Date: Thu, 12 Jan 1995 18:31:53 -0500
From: "Peter L. Patrick" PPATRICK[AT SYMBOL GOES HERE]GUVAX.BITNET
Subject: Re: Gullah Bible
thanks for your comments relating the (recent?) publishing of
bible translations into vernacular and esp. pidgin/creole languages BY
native speakers of them, for their own ends. I hadn't thought of them
in that light (though I have heard of "postcolonial lx" before).
However, I'm not sure the "lx" part of the label applies here.
Apart from the Gullah Bible, which Sali comments seems to be pretty
authentic, one of the striking things about the Jamaican and what I've
heard about the Black Bible Chronicles is how they differ from the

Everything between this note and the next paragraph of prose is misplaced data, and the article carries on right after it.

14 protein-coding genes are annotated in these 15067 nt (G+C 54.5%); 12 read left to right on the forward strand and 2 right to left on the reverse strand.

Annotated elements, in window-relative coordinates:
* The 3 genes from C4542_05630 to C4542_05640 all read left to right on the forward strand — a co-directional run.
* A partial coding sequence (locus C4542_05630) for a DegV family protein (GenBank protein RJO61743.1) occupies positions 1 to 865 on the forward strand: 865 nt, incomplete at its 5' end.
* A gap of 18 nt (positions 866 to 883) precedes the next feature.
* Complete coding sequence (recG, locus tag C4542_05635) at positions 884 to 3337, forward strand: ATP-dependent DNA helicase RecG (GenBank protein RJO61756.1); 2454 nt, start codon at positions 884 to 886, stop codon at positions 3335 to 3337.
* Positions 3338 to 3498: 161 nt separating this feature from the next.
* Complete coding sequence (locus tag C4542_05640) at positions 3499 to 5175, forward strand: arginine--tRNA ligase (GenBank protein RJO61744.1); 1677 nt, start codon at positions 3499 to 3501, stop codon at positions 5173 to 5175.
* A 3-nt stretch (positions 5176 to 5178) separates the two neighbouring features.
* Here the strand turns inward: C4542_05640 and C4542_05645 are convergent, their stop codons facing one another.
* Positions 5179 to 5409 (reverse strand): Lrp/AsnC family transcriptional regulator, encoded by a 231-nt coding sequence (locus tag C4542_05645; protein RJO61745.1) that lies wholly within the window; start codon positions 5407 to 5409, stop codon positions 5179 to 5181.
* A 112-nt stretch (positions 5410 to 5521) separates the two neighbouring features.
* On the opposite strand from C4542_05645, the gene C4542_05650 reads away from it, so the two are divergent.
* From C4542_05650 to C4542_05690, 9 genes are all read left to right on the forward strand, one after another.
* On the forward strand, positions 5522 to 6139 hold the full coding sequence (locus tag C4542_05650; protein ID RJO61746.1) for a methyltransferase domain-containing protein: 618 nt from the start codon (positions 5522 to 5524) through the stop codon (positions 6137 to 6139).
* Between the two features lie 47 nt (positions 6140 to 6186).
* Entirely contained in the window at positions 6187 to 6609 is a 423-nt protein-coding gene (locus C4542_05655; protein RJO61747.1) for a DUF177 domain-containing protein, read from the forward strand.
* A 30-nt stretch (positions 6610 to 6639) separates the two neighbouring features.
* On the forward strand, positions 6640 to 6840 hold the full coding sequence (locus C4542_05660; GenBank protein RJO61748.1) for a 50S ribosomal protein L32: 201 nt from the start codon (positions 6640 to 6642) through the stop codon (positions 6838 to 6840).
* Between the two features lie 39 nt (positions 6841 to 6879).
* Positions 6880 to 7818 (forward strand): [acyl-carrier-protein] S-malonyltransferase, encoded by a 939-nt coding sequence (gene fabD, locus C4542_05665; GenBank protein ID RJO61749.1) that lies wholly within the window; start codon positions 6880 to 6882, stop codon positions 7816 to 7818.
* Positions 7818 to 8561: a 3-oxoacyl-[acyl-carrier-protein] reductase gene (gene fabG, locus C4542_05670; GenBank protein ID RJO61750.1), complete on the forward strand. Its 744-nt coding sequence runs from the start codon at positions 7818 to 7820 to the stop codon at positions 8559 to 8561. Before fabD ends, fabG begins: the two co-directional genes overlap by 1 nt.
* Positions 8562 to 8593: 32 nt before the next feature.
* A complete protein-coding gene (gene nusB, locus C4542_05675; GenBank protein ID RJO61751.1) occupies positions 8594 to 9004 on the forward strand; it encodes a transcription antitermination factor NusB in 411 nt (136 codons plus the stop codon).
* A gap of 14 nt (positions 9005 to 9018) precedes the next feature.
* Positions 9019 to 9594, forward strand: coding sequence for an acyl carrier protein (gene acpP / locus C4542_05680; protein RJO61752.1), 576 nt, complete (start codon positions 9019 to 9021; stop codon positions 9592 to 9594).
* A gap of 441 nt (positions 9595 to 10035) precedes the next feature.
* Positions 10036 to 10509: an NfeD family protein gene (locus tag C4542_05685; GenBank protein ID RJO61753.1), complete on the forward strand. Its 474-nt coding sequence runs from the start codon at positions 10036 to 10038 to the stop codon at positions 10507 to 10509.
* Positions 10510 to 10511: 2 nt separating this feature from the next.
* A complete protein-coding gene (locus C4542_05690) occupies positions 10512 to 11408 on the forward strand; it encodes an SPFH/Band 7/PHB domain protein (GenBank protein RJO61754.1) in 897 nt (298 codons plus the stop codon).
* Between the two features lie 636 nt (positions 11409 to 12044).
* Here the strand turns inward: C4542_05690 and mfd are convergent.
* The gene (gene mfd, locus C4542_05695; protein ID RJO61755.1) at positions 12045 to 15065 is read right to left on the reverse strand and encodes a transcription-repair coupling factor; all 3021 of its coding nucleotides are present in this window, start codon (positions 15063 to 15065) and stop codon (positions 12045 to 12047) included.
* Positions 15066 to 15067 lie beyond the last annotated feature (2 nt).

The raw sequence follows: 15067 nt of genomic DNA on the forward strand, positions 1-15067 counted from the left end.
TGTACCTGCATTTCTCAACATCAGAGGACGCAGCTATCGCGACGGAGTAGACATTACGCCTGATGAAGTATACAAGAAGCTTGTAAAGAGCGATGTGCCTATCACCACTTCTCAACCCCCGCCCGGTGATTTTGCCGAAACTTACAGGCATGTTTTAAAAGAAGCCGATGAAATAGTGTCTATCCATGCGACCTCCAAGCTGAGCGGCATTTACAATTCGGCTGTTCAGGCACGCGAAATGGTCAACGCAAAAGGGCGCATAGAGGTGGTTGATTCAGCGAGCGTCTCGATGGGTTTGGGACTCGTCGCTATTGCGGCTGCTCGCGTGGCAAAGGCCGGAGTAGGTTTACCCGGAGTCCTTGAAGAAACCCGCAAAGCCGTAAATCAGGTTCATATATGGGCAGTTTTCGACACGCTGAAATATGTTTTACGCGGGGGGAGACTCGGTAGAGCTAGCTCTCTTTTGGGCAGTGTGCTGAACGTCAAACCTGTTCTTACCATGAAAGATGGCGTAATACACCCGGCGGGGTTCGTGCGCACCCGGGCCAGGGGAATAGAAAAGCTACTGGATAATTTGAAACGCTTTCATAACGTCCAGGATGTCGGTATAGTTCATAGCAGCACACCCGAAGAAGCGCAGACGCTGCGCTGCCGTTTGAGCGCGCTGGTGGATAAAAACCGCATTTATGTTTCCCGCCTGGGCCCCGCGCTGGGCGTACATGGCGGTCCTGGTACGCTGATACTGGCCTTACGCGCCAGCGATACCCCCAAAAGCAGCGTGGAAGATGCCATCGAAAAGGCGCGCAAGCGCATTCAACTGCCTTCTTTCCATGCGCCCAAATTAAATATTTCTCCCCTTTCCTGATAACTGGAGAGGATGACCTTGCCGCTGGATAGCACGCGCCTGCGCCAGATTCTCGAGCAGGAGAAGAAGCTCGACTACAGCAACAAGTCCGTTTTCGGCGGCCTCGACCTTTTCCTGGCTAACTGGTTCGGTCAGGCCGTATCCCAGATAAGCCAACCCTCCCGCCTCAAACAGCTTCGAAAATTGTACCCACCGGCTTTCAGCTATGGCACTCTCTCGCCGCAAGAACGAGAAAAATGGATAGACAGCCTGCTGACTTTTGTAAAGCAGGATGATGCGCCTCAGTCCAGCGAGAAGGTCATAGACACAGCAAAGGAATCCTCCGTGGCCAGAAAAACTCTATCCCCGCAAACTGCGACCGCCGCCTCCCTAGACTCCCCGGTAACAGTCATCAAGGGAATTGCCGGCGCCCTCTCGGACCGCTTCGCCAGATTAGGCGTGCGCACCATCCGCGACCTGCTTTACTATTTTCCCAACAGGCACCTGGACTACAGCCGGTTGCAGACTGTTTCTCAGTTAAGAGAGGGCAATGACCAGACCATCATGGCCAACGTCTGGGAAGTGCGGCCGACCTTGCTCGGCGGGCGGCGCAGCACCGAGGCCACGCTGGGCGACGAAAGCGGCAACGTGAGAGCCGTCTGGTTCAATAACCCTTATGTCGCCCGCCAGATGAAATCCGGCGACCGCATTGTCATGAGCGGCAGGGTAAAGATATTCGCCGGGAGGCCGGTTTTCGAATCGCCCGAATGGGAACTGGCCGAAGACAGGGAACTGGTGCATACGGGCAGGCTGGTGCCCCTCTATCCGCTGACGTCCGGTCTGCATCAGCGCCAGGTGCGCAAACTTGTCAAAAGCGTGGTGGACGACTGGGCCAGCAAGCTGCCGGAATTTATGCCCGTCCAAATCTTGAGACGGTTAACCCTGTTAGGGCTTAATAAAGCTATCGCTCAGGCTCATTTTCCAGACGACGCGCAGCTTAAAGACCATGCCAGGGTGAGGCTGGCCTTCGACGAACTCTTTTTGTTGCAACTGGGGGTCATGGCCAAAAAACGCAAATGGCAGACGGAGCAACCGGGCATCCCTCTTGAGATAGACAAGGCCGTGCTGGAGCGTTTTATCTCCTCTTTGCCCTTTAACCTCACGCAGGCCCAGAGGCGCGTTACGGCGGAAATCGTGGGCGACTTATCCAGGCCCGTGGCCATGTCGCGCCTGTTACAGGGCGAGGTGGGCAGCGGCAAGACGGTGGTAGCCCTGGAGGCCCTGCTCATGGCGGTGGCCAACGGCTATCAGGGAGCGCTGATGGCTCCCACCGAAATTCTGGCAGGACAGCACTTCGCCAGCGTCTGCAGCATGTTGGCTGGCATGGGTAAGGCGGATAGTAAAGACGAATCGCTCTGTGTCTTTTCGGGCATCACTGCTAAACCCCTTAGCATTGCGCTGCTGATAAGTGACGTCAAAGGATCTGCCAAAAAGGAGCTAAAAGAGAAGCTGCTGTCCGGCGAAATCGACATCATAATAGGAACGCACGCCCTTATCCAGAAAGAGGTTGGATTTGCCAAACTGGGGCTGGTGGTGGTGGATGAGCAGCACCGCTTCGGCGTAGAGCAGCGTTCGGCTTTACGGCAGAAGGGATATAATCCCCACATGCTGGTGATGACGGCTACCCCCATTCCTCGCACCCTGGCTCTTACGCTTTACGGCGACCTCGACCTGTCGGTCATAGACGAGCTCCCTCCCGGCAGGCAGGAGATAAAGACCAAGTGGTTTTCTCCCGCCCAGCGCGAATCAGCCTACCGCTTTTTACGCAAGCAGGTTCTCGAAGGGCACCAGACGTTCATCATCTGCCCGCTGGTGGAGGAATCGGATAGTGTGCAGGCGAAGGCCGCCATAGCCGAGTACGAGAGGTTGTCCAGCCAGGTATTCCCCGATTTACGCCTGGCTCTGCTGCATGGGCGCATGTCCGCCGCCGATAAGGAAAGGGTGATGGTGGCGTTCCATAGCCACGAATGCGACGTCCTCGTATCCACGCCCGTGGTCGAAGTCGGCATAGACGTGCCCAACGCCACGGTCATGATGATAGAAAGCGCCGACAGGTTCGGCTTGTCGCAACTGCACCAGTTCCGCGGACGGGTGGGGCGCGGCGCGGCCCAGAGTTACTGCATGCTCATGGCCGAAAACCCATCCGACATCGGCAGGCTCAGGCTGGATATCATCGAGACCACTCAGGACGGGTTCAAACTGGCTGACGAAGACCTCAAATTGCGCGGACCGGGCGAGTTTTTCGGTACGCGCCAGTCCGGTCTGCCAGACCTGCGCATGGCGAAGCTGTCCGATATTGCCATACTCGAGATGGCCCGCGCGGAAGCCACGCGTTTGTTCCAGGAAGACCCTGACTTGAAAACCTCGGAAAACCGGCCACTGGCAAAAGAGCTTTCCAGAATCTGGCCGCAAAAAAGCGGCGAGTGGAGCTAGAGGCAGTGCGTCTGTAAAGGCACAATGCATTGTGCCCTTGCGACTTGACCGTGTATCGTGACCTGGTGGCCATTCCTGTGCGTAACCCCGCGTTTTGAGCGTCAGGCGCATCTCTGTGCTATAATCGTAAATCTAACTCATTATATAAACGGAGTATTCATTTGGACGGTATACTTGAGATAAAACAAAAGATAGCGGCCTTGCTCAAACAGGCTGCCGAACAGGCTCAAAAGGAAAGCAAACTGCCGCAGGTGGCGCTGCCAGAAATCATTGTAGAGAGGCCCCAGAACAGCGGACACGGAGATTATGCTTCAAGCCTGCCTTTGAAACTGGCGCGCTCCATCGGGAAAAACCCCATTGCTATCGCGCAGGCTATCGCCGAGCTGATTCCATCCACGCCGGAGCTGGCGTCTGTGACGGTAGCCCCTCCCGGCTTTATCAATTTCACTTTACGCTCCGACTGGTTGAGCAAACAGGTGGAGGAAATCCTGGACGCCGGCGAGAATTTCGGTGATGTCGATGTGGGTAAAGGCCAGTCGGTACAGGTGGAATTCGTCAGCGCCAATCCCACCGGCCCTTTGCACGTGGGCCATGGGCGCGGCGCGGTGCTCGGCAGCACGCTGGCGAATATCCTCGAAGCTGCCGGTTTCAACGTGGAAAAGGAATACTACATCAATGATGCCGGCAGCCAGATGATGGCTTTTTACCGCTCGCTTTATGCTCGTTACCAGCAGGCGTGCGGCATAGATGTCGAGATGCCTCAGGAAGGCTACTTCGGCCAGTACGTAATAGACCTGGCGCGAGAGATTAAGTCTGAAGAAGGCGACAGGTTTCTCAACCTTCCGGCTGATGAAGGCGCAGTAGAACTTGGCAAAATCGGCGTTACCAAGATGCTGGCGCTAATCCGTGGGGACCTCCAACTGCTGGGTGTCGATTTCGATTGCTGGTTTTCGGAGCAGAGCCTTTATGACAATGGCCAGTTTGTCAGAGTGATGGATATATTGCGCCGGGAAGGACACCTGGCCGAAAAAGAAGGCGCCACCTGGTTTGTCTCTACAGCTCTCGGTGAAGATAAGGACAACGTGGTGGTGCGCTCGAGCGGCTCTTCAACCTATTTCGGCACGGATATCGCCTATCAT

vernacular speech that speakers speak and linguists know. I get the
feeling that even though these folks are in some sense validating the
variety by publishing important stuff in it, they're still very
reluctant to see it as linguists do, and very prone to dress it up or
Anglicize/standardize it-- while celebrating its "difference"!
This ambivalence is a very familiar, and very understandable,
attitude in a post-colonial society, but it also reveals the very
same confusion of social values with linguistic structure, the
acceptance of a non-arbitrary (even "natural") relationship between
them, that members of dominant groups show-- and which is perhaps
the main target of sociolinguistics. So though the translators of
these efforts are doing something good, and progressive, I think
there's still an essential point they're missing, which only linguists
seem to be teaching.